Visiting another country is an experience in itself, but teaching abroad adds another dimension.
Local teachers at School District of Marshfield had the chance to teach in China this summer with assistance from the district’s international exchange program. One was middle school science teacher Rachel Krentz, who left for Nanjing in June for a three-week trip. “I wanted to get into the regular classrooms and see what school on a day to day basis is like in China,” she said.
Krentz arrived at the end of the regular Chinese school year, spending the first week and a half at Nanjing Foreign Language School, teaching hands-on lessons in English to middle and high schoolers, to give students a chance to experience an American-style classroom. After that, she visited three schools in Marshfield’s sister city, Zhangjiagang.
Most of her time was spent at Bailu Primary School, which had an enrollment of several thousand students, teaching lessons and touring the school’s garden, which students and teachers co-plant and harvest.
There were a few differences and similarities she noted between Chinese and American schools. Class sizes varied but were similar to home, and students are sorted into classes based on ability and performance. Teachers rotated from classroom to classroom rather than students, with a ten-minute recess between classes in which the students were allowed to blow off steam. Krentz teaches thirty lessons a week, while in China teachers typically do only 10-12 and are certified to teach in one subject rather than multiple.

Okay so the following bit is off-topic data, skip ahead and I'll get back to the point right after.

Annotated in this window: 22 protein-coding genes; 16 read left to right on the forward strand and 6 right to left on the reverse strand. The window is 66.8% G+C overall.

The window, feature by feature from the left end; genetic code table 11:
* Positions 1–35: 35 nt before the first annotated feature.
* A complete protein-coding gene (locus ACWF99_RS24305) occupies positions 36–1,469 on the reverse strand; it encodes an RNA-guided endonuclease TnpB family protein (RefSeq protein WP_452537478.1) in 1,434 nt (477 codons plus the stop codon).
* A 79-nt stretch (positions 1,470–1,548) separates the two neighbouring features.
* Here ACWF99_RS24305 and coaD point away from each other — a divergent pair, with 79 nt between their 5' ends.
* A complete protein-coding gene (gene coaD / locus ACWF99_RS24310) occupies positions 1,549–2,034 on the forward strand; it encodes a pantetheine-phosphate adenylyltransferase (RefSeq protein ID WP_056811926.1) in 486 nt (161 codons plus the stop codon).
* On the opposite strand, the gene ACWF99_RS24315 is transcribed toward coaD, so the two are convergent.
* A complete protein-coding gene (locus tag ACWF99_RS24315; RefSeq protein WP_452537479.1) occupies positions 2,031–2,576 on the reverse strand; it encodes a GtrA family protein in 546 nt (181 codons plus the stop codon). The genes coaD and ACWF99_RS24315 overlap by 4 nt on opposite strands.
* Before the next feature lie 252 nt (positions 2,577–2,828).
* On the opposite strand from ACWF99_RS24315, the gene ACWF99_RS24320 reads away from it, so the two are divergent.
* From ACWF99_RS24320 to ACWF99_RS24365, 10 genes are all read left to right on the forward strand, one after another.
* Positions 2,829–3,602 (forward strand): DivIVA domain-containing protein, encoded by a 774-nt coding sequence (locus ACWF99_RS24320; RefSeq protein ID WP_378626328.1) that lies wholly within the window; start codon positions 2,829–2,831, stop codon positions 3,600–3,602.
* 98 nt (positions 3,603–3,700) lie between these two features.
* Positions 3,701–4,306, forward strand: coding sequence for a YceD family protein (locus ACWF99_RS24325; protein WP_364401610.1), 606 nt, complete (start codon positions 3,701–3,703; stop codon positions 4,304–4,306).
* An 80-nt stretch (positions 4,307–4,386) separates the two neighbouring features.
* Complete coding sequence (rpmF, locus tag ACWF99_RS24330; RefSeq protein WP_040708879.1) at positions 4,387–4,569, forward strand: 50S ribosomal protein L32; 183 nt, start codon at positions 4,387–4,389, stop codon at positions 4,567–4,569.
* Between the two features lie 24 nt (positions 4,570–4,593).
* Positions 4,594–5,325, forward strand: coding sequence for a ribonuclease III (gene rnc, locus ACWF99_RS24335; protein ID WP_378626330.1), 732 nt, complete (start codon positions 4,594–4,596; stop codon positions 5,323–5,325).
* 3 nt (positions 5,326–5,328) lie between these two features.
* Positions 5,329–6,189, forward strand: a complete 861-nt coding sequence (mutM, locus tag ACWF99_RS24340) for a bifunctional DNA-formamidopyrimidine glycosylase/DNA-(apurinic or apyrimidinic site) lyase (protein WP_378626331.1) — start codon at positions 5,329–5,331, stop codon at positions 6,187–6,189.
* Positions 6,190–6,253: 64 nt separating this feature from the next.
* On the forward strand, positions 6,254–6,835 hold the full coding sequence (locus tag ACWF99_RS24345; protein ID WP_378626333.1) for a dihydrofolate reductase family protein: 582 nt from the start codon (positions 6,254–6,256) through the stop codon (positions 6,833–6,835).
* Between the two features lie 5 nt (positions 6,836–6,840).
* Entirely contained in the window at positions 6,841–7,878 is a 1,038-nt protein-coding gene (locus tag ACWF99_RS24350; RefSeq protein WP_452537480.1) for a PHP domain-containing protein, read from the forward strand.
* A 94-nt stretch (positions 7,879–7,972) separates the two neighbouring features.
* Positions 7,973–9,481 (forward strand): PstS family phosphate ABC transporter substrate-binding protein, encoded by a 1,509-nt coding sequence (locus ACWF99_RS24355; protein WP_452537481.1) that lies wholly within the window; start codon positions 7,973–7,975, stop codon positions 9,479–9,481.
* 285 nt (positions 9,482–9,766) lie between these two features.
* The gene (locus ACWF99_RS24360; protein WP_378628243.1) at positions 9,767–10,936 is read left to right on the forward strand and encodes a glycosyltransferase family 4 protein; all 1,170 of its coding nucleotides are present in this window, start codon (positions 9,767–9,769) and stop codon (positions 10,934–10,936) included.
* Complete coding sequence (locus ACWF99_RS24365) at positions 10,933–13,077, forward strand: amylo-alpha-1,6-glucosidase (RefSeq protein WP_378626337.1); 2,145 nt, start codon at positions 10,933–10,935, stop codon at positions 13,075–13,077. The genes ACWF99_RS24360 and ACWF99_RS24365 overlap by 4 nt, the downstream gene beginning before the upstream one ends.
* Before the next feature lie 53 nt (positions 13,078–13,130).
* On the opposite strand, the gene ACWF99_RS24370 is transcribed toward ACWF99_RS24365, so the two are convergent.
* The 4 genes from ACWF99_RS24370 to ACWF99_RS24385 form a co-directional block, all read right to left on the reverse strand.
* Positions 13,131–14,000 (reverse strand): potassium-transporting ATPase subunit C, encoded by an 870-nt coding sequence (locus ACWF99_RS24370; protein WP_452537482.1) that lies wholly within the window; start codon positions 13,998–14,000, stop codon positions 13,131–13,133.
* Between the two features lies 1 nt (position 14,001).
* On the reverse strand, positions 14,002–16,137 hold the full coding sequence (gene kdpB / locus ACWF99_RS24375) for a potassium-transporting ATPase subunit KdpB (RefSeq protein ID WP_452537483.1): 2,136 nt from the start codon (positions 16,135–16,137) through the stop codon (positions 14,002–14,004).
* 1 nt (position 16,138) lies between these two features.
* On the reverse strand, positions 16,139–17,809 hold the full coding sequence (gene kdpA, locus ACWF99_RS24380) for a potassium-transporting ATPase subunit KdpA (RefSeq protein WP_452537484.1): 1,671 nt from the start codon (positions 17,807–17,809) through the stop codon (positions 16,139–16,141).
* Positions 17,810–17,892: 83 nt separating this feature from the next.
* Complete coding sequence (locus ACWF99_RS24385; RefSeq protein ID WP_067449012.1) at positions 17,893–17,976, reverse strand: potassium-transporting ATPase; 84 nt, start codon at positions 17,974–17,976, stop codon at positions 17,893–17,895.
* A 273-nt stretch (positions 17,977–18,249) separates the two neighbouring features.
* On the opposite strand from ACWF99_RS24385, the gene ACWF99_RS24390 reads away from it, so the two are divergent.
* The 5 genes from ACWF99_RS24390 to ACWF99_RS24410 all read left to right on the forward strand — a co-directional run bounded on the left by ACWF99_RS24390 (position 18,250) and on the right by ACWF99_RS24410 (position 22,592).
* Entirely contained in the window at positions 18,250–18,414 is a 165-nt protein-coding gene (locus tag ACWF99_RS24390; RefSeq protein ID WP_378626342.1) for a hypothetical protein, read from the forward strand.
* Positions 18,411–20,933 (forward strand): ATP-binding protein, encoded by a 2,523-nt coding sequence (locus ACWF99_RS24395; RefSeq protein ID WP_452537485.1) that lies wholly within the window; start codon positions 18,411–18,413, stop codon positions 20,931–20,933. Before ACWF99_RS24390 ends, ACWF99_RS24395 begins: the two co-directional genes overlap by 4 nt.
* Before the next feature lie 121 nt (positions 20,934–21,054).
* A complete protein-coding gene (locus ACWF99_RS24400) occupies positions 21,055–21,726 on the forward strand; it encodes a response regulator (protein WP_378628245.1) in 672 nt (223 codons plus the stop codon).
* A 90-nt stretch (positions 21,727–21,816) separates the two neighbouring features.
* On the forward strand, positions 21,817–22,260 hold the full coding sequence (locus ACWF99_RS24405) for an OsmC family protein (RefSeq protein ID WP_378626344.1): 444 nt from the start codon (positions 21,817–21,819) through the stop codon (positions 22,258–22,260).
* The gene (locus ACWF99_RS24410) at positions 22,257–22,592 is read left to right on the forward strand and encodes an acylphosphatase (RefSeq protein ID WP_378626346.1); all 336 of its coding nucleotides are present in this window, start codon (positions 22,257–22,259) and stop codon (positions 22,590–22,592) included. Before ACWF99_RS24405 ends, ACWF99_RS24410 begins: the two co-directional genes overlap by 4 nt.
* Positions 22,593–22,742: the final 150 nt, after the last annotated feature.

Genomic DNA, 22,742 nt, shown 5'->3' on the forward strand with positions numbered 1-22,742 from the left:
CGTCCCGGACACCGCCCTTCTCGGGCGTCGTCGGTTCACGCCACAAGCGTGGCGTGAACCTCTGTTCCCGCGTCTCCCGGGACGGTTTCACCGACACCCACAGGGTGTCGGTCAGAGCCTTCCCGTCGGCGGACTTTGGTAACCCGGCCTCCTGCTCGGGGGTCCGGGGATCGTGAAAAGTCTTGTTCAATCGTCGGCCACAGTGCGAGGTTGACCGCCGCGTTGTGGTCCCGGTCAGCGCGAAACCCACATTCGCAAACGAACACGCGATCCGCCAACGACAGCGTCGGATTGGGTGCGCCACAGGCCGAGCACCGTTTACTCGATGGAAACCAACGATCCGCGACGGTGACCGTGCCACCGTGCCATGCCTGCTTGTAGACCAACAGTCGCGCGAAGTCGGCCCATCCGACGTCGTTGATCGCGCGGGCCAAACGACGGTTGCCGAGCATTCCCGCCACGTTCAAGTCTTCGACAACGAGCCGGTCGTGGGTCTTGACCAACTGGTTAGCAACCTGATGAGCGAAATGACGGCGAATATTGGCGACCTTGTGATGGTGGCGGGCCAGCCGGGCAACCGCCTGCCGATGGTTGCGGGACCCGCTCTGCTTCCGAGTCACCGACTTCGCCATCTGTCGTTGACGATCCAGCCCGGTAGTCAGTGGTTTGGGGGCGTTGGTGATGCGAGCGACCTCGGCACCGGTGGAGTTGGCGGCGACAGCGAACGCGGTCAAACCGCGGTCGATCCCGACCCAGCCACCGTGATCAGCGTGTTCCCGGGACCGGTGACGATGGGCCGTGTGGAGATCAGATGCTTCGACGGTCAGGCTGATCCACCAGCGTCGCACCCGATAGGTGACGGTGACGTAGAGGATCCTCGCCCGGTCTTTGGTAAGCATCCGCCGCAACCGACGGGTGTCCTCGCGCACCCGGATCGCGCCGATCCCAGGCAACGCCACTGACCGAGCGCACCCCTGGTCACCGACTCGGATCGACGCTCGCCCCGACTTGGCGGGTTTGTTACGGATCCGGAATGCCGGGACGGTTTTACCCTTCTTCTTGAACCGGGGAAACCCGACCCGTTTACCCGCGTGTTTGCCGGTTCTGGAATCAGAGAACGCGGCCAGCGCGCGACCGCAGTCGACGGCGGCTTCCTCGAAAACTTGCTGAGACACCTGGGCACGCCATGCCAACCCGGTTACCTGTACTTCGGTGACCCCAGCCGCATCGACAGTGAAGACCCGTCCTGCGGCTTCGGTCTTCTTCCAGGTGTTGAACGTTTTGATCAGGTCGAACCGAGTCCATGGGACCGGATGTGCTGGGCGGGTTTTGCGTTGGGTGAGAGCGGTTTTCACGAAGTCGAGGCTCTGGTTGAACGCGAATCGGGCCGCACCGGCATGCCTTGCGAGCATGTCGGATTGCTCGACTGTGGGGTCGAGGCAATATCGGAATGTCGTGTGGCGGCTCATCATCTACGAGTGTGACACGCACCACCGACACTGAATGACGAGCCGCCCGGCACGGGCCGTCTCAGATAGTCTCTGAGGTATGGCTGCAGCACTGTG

Krentz’s favorite part of the trip was meeting “amazing” people, staying with those who welcomed her into their homes for dinners and participating in a family get-together for the Dragon Boat Festival. “I hope that someday I can go back to China, and I also hope that I can host Chinese teachers when they come visit Marshfield,” she said.
Marshfield High School English teacher Kathleen Mahoney, and Annie Fisher, who teaches French at the middle and high school level, spent ten days in July teaching a summer camp program in Zhangjiagang for 8-10 year-olds to expose them to American-style learning and the English language.
Mahoney taught oral training, reading, writing, singing, drama, arts classes, and an American culture class. “As a high school teacher, I like having some moments to revisit younger kids. The energy is fun, but I couldn’t do that year round,” she said. “The kids were just like our kids. They were rambunctious and curious, sometimes a little naughty, but ultimately they were fun.”
One of the bigger differences from an American classroom that Mahoney noticed was that students weren’t embarrassed about getting an answer wrong, and that classmates would help each other get the answer right. Although expecting the Chinese teachers to be strict, she noticed that they were compassionate. “The teachers were just like ours – they want what’s best for our kids,” she said.
During the trip, they were able to explore the city’s parks and a Buddhist temple. “I thought it was a wonderful experience. I keep encouraging colleagues to apply,” said Mahoney. She plans to share the experience with her students to keep them thinking about exploring the world.